Irish Hospital, Texas Practice Deal with Attack AftermathLatest Healthcare Sector Ransomware Victims, Inside and Outside the U.S.
As the final weeks of 2021 wrap up, healthcare entities in and outside the U.S. continue to deal with IT systems disruptions and major data breaches involving ransomware and other cyberattacks.
That includes a hospital for women and infants in Ireland that on Monday was still dealing with an apparent ransomware incident that occurred late last week.
The incident at Dublin-based Coombe Women and Infants University Hospital comes on the heels of a recent report from PricewaterhouseCoopers spotlighting a long list of security shortcomings contributing to a ransomware attack in May. That incident caused more widespread IT outages for several months across Ireland's Health Service Executive, the country's healthcare system (see: Report Dissects Conti Ransomware Attack on Ireland's HSE).
Meanwhile, a Texas-based ear, nose and throat medical specialty practice has reported to federal regulators a recent ransomware breach involving the theft of patient data and affecting more than 535,000 individuals.
As of Monday, the hacking incident reported on Dec. 10 by Houston-based Texas ENT Specialists was the 17th-largest health data breach posted on the Department of Health and Human Services' HIPAA Breach Reporting Tool website so far in 2021.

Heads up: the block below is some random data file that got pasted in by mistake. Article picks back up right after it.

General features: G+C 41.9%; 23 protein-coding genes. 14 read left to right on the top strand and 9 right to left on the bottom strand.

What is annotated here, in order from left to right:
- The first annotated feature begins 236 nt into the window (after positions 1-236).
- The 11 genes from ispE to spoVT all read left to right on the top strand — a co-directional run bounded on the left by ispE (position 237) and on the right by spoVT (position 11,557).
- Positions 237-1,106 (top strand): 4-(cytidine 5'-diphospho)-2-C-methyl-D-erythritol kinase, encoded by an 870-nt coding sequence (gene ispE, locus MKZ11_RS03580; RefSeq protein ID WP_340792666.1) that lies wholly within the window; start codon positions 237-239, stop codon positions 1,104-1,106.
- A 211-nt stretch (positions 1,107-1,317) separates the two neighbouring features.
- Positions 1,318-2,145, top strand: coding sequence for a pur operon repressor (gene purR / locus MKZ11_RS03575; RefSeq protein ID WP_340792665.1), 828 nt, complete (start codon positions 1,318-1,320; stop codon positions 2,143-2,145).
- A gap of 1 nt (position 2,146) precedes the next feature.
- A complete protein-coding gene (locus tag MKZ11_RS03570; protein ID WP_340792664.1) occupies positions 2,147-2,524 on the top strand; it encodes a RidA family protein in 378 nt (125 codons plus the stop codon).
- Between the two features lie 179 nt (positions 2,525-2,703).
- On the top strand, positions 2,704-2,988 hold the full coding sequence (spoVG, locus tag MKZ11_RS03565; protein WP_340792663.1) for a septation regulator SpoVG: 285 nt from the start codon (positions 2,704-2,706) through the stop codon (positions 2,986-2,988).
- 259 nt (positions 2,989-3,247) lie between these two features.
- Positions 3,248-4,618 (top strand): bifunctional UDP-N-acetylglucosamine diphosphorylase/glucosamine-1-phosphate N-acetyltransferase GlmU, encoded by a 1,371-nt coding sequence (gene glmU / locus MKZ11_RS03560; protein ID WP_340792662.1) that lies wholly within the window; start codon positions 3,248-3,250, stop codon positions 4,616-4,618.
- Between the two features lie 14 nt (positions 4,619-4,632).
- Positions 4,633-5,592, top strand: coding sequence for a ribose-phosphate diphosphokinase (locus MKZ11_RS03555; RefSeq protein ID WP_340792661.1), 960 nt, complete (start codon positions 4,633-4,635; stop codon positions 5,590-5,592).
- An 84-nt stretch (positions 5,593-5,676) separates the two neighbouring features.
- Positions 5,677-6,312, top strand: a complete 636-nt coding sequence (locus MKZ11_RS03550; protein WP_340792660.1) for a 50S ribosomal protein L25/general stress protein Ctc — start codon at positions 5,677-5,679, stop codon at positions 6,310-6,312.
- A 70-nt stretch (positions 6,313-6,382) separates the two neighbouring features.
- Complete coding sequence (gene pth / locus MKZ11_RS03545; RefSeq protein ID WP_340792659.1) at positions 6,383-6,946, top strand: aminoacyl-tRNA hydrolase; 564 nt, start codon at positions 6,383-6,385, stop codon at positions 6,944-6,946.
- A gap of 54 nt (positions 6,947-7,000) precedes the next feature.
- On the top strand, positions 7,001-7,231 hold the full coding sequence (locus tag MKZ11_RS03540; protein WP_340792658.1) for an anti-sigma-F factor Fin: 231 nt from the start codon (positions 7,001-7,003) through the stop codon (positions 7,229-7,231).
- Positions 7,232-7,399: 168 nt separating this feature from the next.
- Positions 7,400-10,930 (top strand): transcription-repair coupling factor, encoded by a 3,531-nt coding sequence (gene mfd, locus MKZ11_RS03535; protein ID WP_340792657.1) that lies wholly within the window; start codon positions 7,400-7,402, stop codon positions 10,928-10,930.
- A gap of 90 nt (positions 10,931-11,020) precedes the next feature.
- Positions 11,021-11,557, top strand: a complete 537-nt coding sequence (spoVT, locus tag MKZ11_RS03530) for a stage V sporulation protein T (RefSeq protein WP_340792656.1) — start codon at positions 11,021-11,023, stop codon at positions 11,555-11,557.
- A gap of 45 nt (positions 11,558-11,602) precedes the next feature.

A spokesman for Texas ENT tells Information Security Media Group that the practice learned of the data security incident in October from the FBI.
The Coombe's Incident
A message posted on the home page of the Coombe's website on Monday confirmed that the hospital had been the subject of a cyberattack.
"We wish to advise all those accessing our services that we are operating as normal," the message says. The Coombe says it has "locked down all our IT systems on a precautionary basis and are working closely with the HSE to resolve the matter."
Patients coming to The Coombe are being requested to bring their appointment cards, because the hospital's Healthlink secure messaging network is currently not available, the message says.
Neither the HSE nor The Coombe immediately responded to ISMG's request for additional information about the incident.
HSE Chief Executive Paul Reid says the overnight attack on Thursday appeared to have been limited to The Coombe and did not affect the country's wider health network, according the Irish Times.
The Coombe’s radiology system and some patients management systems were among those initially affected last week, according to the Irish news outlet.
Earlier this month, PwC released a 157-page report commissioned by the HSE that analyzed the May ransomware attack on the HSE, which caused widespread disruption to the country's healthcare system, lasting about four months.
PwC says attackers took advantage of a number of vulnerabilities that are not unique to Ireland's national health system, including issues faced by other organizations. Those issues included HSE having "a very low level of cybersecurity maturity" as evaluated against the National Institute of Standards and Technology's Cybersecurity Framework, the report says.
The report said that the earlier, larger HSE attack began on March 18 from a malware infection on an HSE workstation as the result of a user clicking and opening a malicious Microsoft Excel file that was attached to a phishing email sent to the user on March 16.